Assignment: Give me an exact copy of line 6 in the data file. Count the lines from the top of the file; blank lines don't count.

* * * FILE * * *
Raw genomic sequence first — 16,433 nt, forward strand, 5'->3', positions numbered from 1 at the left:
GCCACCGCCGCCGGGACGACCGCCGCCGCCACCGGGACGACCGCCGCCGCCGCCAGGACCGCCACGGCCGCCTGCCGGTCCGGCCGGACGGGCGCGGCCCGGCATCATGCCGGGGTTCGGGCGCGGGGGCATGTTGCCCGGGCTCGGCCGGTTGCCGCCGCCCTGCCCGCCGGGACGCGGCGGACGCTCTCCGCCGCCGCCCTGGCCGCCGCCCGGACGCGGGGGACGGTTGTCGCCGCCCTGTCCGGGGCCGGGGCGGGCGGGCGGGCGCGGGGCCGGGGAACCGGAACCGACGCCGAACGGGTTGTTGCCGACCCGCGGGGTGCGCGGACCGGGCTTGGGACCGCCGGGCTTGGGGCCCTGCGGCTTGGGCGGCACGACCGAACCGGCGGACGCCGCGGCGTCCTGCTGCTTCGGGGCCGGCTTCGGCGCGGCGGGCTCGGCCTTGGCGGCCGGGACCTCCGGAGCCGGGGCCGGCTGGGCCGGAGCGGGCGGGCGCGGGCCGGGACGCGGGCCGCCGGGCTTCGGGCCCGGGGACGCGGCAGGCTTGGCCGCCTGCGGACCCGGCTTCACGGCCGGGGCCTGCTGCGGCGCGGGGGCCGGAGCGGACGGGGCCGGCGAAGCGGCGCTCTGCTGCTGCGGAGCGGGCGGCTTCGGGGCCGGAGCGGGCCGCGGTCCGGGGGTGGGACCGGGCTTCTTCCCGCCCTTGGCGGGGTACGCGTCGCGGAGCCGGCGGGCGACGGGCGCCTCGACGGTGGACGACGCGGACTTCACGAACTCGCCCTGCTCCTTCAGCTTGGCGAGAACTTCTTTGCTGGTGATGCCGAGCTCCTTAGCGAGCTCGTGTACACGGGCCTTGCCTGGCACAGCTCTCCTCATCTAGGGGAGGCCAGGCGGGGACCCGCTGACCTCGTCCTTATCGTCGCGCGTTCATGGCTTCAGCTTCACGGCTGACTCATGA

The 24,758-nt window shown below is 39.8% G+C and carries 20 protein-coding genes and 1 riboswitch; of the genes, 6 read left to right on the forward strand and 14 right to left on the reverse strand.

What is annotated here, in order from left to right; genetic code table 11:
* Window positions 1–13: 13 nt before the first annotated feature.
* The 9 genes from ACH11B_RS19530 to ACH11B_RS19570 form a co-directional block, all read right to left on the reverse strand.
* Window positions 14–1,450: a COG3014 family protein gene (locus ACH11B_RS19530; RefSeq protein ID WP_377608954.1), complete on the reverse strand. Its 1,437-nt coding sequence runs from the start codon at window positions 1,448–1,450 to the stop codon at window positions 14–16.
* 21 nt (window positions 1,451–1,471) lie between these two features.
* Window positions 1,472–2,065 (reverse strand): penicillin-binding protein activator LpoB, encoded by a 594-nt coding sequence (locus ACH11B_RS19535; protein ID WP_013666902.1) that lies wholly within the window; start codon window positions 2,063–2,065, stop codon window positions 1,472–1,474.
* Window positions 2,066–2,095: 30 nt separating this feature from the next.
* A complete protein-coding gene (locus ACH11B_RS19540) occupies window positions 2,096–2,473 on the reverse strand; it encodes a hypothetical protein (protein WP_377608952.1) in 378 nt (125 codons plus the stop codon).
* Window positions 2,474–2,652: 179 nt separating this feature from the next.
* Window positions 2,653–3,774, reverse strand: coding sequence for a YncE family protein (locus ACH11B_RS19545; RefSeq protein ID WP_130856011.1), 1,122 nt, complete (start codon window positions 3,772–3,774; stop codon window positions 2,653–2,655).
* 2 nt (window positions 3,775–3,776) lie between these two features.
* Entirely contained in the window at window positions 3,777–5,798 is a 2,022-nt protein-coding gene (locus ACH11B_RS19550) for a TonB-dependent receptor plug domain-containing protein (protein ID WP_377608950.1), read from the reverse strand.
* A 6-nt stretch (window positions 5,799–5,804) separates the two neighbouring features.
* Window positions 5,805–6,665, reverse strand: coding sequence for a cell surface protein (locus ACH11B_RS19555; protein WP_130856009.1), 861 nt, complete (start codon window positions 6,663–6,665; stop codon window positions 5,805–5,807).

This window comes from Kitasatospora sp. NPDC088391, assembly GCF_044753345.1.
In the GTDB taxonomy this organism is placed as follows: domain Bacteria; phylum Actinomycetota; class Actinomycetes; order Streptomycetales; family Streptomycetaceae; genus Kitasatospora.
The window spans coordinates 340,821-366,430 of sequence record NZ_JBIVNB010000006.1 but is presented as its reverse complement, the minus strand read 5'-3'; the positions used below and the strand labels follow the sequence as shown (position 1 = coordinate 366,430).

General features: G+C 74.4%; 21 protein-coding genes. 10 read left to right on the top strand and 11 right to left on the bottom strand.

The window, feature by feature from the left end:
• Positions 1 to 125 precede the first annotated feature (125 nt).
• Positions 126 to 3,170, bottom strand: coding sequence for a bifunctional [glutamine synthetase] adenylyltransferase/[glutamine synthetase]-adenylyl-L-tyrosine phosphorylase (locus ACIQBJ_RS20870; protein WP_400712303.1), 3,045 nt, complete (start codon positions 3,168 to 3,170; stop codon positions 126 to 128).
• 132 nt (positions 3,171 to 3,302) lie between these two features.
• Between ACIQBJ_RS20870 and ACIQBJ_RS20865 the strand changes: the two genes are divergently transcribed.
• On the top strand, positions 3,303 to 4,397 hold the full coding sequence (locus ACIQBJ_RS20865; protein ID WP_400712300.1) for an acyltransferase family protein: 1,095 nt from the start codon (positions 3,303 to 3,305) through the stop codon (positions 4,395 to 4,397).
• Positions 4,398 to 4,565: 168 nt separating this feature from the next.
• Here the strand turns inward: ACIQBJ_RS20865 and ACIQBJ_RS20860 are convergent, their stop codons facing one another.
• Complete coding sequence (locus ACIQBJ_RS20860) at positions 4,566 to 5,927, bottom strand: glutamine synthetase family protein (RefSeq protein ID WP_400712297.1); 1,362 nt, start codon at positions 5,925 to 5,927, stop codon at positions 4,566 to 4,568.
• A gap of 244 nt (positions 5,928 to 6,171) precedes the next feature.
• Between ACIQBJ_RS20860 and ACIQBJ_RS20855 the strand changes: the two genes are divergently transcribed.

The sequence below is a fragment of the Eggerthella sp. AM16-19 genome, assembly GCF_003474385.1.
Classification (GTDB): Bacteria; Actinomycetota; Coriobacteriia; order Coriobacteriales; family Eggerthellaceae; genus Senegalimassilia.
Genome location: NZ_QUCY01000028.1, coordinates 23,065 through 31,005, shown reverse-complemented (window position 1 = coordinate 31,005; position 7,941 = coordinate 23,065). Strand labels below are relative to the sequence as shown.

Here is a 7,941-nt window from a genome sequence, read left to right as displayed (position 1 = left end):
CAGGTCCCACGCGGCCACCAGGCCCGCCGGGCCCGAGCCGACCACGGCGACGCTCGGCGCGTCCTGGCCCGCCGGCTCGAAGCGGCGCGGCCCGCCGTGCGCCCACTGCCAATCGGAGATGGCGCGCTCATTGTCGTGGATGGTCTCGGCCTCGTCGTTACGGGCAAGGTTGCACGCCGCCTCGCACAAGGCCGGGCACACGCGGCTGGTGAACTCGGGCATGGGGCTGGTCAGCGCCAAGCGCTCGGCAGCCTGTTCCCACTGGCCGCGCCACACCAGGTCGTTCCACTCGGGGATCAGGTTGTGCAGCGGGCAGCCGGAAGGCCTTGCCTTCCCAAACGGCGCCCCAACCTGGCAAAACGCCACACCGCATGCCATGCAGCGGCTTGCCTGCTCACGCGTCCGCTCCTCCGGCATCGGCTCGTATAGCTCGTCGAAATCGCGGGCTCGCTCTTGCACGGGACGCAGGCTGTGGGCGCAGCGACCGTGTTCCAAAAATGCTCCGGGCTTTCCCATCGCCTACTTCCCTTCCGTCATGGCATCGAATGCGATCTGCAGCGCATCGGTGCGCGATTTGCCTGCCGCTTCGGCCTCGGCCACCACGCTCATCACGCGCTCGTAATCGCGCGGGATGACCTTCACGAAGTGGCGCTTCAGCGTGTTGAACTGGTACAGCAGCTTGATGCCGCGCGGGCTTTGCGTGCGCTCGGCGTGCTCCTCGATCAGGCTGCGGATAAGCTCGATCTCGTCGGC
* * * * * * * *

* The 9 genes from ACH11B_RS19530 to ACH11B_RS19570 form a co-directional block, all read right to left on the reverse strand.